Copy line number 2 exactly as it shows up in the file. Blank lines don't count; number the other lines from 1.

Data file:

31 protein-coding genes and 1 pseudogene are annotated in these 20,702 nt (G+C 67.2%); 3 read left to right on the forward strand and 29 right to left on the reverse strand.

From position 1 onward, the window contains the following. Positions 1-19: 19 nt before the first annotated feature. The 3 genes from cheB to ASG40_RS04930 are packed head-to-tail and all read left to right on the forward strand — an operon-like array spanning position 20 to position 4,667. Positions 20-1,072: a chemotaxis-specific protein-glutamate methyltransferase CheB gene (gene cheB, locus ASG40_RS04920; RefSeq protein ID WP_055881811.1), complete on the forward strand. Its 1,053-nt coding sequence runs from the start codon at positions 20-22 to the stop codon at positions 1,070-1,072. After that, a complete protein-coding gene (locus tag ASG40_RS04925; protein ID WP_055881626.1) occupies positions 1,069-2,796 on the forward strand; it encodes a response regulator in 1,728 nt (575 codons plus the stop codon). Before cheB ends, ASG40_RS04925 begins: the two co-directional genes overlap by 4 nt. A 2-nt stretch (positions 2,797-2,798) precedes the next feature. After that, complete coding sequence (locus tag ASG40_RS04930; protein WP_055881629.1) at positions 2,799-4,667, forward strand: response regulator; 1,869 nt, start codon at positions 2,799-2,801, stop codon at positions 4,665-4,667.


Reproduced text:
From position 1 onward, the window contains the following. Positions 1-19: 19 nt before the first annotated feature. The 3 genes from cheB to ASG40_RS04930 are packed head-to-tail and all read left to right on the forward strand — an operon-like array spanning position 20 to position 4,667. Positions 20-1,072: a chemotaxis-specific protein-glutamate methyltransferase CheB gene (gene cheB, locus ASG40_RS04920; RefSeq protein ID WP_055881811.1), complete on the forward strand. Its 1,053-nt coding sequence runs from the start codon at positions 20-22 to the stop codon at positions 1,070-1,072. After that, a complete protein-coding gene (locus tag ASG40_RS04925; protein ID WP_055881626.1) occupies positions 1,069-2,796 on the forward strand; it encodes a response regulator in 1,728 nt (575 codons plus the stop codon). Before cheB ends, ASG40_RS04925 begins: the two co-directional genes overlap by 4 nt. A 2-nt stretch (positions 2,797-2,798) precedes the next feature. After that, complete coding sequence (locus tag ASG40_RS04930; protein WP_055881629.1) at positions 2,799-4,667, forward strand: response regulator; 1,869 nt, start codon at positions 2,799-2,801, stop codon at positions 4,665-4,667.